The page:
Iron Goofy, Incredible Duck, and the Amazing Spider-Mouse

This may be the biggest pop culture business story of the decade: The Walt Disney Company is buying Marvel Entertainment for $4 billion.

Already, the fanboys — and, to be fair, the occasional fangirl — are burning up the ‘Net with their prediction of what will happen when the House of Ideas collides with the House of Mouse.

The truth is simple: We’ll see.

Disney is now, and pretty much has been throughout recent memory, all about licensing. There’s no question that the reason they want Marvel isn’t because they crave a niche in the rapidly shrinking world of comics publishing. Heck, Disney can’t be bothered to publish comic books starring the characters they already own — they summarily dumped the last vestige of this connection, the hugely popular Disney Adventures magazine, a while back, with hardly a fare-thee-well — much less floppies about people running around in brightly colored underwear.

What intrigues Disney’s beancounters is the tremendous stable of familiar characters that Marvel represents — characters ripe for exploitation on toys, T-shirts, and oodles of memorabilia. A quick stroll around Anaheim’s Disneyland Resort will clue you in to how thoroughly and aggressively the Mouse House has co-opted the characters from their last mega-acquisition, Pixar Animation Studios. The mind boggles at the fun Disney will have — and the kajillions they’ll profit — marketing Spidey, Wolverine, and the rest of the Merry Marvel Marching Society.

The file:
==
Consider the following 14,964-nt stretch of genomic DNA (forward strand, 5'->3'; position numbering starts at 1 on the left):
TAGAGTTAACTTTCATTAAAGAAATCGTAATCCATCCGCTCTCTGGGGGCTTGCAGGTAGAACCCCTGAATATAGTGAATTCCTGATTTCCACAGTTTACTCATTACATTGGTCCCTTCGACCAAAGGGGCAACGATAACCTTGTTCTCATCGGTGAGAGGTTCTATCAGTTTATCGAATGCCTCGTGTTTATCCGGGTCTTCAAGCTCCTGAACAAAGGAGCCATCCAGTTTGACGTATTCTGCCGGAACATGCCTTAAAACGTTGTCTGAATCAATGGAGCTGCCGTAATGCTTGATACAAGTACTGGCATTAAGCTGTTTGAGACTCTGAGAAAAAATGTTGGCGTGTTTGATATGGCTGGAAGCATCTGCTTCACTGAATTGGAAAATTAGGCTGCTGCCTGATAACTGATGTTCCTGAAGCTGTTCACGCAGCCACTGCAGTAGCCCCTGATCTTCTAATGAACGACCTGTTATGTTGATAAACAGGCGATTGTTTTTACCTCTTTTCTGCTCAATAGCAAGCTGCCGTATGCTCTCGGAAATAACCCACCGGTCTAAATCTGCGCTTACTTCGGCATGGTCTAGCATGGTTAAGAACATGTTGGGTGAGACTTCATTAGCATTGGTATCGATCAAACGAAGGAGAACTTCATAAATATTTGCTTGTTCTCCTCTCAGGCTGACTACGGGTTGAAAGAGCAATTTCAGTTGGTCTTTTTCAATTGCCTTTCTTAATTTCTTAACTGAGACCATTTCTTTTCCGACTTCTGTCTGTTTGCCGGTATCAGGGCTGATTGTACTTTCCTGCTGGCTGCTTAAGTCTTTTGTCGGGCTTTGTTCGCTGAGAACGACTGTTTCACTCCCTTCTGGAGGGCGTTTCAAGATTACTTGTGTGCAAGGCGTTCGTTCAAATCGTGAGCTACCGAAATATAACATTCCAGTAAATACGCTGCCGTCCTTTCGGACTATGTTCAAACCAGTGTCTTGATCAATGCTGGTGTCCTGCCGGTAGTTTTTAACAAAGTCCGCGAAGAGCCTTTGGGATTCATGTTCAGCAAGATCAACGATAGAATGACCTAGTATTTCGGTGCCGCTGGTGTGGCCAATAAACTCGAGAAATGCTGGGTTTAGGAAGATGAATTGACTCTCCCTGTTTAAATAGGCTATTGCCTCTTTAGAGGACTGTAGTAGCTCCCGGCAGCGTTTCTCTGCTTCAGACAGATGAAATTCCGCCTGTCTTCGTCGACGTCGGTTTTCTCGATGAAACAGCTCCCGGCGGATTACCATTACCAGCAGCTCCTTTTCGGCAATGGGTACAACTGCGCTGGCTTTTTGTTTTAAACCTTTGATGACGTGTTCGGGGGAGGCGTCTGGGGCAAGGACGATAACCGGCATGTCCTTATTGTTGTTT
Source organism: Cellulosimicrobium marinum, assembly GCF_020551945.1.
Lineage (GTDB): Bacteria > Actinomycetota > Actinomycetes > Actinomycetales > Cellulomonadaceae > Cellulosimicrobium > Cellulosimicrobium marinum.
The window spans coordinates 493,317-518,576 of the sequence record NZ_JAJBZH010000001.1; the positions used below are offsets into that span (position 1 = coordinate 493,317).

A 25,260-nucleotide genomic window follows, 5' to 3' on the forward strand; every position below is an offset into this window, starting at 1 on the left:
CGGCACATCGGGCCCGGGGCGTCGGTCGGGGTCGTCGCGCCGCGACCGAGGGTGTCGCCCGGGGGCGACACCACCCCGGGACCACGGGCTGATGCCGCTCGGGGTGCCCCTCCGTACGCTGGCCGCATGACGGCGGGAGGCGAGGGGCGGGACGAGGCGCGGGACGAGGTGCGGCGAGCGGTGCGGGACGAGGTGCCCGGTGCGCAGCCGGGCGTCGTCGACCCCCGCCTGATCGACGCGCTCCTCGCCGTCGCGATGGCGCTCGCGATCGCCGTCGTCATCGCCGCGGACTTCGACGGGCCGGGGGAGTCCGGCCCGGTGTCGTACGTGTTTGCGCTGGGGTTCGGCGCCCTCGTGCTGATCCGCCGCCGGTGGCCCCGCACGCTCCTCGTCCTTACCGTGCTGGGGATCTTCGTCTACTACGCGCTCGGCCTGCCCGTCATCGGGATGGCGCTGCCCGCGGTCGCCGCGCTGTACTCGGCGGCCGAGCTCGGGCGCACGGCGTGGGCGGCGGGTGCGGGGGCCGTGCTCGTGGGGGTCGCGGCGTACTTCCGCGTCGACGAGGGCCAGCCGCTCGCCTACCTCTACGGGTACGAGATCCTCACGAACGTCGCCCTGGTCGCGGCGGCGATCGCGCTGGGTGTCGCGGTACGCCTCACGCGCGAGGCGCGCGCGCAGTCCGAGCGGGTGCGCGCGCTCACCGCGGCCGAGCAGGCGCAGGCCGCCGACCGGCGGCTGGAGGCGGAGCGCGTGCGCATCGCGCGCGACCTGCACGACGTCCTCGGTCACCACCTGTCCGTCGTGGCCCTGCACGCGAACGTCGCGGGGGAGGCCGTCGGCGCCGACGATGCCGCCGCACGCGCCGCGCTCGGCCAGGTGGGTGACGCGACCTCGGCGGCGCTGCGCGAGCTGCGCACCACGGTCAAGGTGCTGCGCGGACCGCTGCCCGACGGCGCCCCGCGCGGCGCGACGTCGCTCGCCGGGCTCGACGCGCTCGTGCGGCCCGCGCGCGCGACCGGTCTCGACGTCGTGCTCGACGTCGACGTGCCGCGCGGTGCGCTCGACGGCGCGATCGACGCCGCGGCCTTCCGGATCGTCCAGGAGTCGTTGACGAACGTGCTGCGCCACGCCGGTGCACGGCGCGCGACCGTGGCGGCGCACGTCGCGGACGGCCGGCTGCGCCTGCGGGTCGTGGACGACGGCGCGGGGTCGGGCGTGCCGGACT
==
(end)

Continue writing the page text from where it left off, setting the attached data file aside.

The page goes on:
What does it all mean for Marvel in terms of its comics line? Who knows? Comics are a dying industry. Movies and video games, on the other hand, have never been hotter, and Marvel offers a veritable cornucopia of product to churn through. I don’t know how much longer comics will last, regardless of who holds the reigns. With Disney pulling the strings, however, it seems likely that Marvel’s signature superheroes will plow ahead in one form or another for the foreseeable future, and perhaps beyond.

As for the worriers who believe that suddenly Marvel’s going to get all family-friendly because Disney takes over: (a) I’m not sure that would be an awful thing if it happened, and (b) remember, this is the company whose ABC Television Network brings you Desperate Housewives and Grey’s Anatomy.

In the words of the immortal Stan Lee…

Excelsior!

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Explore posts in the same categories: Cinemania, Comic Art Friday, Disney, Ripped From the Headlines, Teleholics Anonymous, Wonderful World of Advertising

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